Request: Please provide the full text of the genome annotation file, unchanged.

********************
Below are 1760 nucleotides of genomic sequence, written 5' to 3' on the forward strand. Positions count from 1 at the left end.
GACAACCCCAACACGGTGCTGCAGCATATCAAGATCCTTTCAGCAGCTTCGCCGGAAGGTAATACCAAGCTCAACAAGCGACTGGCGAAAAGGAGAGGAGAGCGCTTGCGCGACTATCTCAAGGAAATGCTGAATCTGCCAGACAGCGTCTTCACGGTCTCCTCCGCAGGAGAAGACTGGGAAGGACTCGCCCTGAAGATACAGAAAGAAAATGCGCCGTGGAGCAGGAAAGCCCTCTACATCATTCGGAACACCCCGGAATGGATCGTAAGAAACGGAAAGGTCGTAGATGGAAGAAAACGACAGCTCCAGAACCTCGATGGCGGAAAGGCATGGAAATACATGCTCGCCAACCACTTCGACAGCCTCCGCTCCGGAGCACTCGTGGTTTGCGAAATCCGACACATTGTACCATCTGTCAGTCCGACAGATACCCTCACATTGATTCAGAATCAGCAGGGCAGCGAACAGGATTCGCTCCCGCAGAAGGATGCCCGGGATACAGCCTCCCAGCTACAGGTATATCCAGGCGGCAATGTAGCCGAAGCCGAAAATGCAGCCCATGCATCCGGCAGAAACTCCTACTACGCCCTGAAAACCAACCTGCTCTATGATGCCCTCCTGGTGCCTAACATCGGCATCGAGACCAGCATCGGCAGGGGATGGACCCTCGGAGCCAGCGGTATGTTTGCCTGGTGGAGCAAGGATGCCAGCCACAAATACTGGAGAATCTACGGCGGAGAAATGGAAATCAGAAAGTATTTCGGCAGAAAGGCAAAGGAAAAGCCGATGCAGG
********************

Below are 1760 nucleotides of genomic sequence, written 5' to 3' on the forward strand. Positions count from 1 at the left end.
GACAACCCCAACACGGTGCTGCAGCATATCAAGATCCTTTCAGCAGCTTCGCCGGAAGGTAATACCAAGCTCAACAAGCGACTGGCGAAAAGGAGAGGAGAGCGCTTGCGCGACTATCTCAAGGAAATGCTGAATCTGCCAGACAGCGTCTTCACGGTCTCCTCCGCAGGAGAAGACTGGGAAGGACTCGCCCTGAAGATACAGAAAGAAAATGCGCCGTGGAGCAGGAAAGCCCTCTACATCATTCGGAACACCCCGGAATGGATCGTAAGAAACGGAAAGGTCGTAGATGGAAGAAAACGACAGCTCCAGAACCTCGATGGCGGAAAGGCATGGAAATACATGCTCGCCAACCACTTCGACAGCCTCCGCTCCGGAGCACTCGTGGTTTGCGAAATCCGACACATTGTACCATCTGTCAGTCCGACAGATACCCTCACATTGATTCAGAATCAGCAGGGCAGCGAACAGGATTCGCTCCCGCAGAAGGATGCCCGGGATACAGCCTCCCAGCTACAGGTATATCCAGGCGGCAATGTAGCCGAAGCCGAAAATGCAGCCCATGCATCCGGCAGAAACTCCTACTACGCCCTGAAAACCAACCTGCTCTATGATGCCCTCCTGGTGCCTAACATCGGCATCGAGACCAGCATCGGCAGGGGATGGACCCTCGGAGCCAGCGGTATGTTTGCCTGGTGGAGCAAGGATGCCAGCCACAAATACTGGAGAATCTACGGCGGAGAAATGGAAATCAGAAAGTATTTCGGCAGAAAGGCAAAGGAAAAGCCGATGCAGG